The Appendix as Protector
Source: Im GY, et al. The appendix may protect against Clostridium difficile recurrence. Clin Gastroenterol Hepatol 2011 June 13; Epub ahead of print.
Although the appendix has been much maligned as a vestigial organ of uncertain value, these authors theorized that the lymphoid tissue and biofilm produced by the intact appendix may protect against intestinal infection with Clostridium difficile (CDI). They examined the medical records of 396 patients admitted to a tertiary care center between January 2005 and January 2007 with a diagnosis of CDI. A total of 254 patients with CDI and known appendix status were included in the analysis (76% with a first episode of CDI and 24% with a recurrent episode of CDI). The median age of the group was 79 years. The rate of colectomy was 2.5% and mortality was 5.6%.
Multivariate analysis of 11 different variables suggested that patients older than 60 years were at greatest risk for relapse (P = 0.028, adjusted relative risk [ARR] 2.44). In addition, the presence of an appendix appeared to be highly protective of CDI relapse (P < 0.0001, ARR 0.398). The CDI recurrence rate was 45% for those without an appendix and only 18% for those with an appendix. Further study is needed to confirm these results prospectively.
Tdap for Health Care Workers
Source: ACIP Provisional recommendations for health care personnel on use of tetanus toxoid, reduced diptheria toxoid, and acellular pertussis vaccine (Tdap) and use of post-exposure anitmicrobial prophylaxis. Available at: www.cdc.gov/vaccines/recs/provisional/default/htm.
Add Tdap to the growing list of recommended (and often required) vaccinations for health care workers (HCWs) in hospital, including MMR, hepatitis B, influenza, and possibly varicella. In April, the American College of Immunization Practices (ACIP) issued provisional recommendations for pertussis vaccination (Tdap) of all hospital HCWs, regardless of age and prior vaccine history (i.e., regardless of the time since last Td dose). Current hospital employees (and future hires) should receive a single dose of vaccine now, in one broad sweep to provide blanketed coverage of every hospital, and then continue to receive the usual booster vaccine recommended for adults.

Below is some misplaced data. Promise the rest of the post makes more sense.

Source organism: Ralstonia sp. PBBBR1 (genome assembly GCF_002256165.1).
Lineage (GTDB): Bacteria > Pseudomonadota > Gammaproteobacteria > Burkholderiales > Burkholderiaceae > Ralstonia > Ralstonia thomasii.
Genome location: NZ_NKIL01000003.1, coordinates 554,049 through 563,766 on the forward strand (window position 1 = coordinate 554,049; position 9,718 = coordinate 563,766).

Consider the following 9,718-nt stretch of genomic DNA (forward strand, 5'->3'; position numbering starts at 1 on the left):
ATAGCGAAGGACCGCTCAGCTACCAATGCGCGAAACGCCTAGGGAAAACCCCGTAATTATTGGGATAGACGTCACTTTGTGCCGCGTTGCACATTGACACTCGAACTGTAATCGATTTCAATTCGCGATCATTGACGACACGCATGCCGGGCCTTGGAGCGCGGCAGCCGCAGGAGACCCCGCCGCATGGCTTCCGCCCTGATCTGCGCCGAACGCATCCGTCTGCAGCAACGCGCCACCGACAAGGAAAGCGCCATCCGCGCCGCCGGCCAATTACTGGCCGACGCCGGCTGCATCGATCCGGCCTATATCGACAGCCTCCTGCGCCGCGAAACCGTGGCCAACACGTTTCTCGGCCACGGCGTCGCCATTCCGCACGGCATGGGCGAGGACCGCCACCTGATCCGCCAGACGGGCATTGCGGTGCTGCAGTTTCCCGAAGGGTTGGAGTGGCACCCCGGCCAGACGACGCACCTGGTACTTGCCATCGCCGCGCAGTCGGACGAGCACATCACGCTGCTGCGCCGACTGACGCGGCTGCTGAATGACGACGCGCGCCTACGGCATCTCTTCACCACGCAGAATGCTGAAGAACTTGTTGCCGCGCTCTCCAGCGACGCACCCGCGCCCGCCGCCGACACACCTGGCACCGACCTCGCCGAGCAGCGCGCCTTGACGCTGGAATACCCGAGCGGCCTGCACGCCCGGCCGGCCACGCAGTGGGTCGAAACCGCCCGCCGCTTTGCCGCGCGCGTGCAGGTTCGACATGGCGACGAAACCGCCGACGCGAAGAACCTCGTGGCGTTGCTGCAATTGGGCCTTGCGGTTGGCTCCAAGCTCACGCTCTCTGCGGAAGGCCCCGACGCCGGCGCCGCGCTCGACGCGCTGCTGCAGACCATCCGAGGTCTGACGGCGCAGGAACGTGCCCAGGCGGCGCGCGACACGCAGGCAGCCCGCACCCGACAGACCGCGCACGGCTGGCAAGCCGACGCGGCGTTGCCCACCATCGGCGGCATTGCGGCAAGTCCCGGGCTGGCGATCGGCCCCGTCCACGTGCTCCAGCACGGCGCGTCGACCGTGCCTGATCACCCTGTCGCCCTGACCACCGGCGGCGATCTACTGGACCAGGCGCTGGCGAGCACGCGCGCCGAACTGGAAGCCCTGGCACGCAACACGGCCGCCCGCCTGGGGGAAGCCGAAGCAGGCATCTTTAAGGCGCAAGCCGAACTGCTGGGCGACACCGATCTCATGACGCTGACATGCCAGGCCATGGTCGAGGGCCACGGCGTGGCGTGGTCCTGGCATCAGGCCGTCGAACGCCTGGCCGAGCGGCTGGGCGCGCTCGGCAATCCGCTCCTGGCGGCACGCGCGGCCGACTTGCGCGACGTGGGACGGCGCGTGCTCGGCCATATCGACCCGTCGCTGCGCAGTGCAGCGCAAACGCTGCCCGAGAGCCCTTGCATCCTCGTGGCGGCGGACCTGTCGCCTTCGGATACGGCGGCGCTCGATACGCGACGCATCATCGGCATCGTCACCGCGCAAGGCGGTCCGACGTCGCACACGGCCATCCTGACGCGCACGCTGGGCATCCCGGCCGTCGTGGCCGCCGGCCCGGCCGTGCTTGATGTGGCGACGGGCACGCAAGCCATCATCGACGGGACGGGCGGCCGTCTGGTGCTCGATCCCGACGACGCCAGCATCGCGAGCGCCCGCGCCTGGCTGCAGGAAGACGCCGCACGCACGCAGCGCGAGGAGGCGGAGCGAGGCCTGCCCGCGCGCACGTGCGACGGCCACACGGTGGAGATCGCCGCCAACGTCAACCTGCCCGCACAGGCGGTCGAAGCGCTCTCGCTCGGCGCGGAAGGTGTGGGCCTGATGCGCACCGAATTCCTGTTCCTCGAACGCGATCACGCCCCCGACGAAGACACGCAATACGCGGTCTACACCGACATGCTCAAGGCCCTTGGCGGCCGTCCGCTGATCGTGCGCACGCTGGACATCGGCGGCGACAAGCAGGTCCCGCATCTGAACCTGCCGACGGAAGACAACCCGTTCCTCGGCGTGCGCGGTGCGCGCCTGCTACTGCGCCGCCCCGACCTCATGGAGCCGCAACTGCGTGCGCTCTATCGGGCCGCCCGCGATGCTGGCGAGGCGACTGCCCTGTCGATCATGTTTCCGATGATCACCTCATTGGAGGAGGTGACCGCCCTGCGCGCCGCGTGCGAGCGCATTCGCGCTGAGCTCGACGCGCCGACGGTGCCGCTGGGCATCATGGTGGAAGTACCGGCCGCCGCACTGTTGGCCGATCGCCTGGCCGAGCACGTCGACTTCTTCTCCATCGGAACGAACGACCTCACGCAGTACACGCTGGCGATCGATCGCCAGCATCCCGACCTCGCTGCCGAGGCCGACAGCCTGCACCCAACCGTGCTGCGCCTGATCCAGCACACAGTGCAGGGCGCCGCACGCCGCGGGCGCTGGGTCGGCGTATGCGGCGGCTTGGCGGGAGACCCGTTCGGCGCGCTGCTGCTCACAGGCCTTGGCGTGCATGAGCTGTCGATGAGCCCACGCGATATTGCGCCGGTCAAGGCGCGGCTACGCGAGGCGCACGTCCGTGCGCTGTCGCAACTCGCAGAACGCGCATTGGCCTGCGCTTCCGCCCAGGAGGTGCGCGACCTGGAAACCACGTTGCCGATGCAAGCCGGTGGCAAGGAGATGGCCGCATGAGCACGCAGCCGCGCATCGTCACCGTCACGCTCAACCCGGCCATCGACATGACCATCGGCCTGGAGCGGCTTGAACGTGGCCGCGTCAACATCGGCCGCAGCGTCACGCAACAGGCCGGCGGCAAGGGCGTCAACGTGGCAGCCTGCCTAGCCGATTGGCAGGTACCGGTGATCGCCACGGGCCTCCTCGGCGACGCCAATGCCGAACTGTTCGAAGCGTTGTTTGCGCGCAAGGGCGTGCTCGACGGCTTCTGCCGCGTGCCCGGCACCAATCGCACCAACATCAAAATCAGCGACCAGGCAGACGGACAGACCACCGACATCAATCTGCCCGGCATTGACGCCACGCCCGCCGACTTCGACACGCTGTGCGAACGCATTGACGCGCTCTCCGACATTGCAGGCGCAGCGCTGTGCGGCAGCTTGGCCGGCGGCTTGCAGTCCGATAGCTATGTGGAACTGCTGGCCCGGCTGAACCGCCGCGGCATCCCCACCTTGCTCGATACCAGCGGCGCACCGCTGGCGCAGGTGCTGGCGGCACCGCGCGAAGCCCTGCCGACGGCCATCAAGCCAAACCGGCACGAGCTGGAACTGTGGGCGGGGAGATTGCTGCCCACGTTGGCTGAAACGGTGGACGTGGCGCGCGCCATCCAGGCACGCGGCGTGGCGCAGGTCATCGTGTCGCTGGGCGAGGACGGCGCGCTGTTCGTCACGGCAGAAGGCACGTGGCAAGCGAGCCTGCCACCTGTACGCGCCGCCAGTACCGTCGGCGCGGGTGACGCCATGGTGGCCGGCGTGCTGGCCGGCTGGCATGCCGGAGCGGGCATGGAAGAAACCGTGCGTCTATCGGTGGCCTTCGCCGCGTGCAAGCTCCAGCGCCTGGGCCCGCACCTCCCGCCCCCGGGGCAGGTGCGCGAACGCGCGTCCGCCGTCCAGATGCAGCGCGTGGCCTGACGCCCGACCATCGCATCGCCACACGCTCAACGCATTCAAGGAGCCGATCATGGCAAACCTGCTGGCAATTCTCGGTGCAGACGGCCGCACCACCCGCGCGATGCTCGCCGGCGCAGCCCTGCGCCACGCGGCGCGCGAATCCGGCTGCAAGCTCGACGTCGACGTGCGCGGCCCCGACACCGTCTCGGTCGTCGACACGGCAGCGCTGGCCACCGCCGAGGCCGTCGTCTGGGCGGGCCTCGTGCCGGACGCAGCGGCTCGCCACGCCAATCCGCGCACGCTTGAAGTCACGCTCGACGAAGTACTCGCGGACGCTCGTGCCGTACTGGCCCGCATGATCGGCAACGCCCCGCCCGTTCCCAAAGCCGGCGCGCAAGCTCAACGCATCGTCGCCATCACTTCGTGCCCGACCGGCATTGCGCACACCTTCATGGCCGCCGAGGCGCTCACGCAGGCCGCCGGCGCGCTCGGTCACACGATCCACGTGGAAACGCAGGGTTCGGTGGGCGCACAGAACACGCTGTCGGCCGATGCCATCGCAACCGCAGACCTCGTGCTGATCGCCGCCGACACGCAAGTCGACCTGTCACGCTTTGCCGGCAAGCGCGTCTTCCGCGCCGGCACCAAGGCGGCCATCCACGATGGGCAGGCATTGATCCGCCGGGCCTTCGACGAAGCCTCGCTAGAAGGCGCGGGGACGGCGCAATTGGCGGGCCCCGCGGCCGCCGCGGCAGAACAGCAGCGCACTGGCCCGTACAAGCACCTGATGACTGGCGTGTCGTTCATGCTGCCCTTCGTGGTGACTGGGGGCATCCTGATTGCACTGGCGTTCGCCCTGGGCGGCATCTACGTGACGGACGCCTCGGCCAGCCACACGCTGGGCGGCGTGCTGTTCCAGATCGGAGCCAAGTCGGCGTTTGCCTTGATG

Pertussis appears to be cycling up in our communities, especially in California, where 8,383 cases were reported in 2010, including 10 deaths in infants. Neonates and infants < 12 months of age are at the greatest risk for severe infection. For this reason, initial ACIP recommendations were to provide vaccination to all caregivers of small children, thus providing a protective "cocoon" of immunogenic individuals. The current recommendations expand on this philosophy, especially to physicians and nurses who provide care for infants and small children.
HCWs are at risk for pertussis exposure both from their patients and fellow colleagues. Outbreaks of pertussis in the hospital setting can rapidly evolve, resulting in significant hours and effort to provide post-exposure prophylaxis to everyone exposed. Those who develop symptoms of pertussis are required to receive antibacterial therapy and are furloughed for a minimum of 5 days. In two separate outbreaks in Minnesota, 12% and 52% of cases occurred in HCWs who were exposed to either an ill index case or to each other. At our county hospital in the 1990s, an outbreak of a pertussis-like illness (pre-PCR test availability) necessitated the administration of chemoprophylaxis to more than 400 HCWs; a supreme effort over a Memorial day weekend, with significant cost to the hospital.1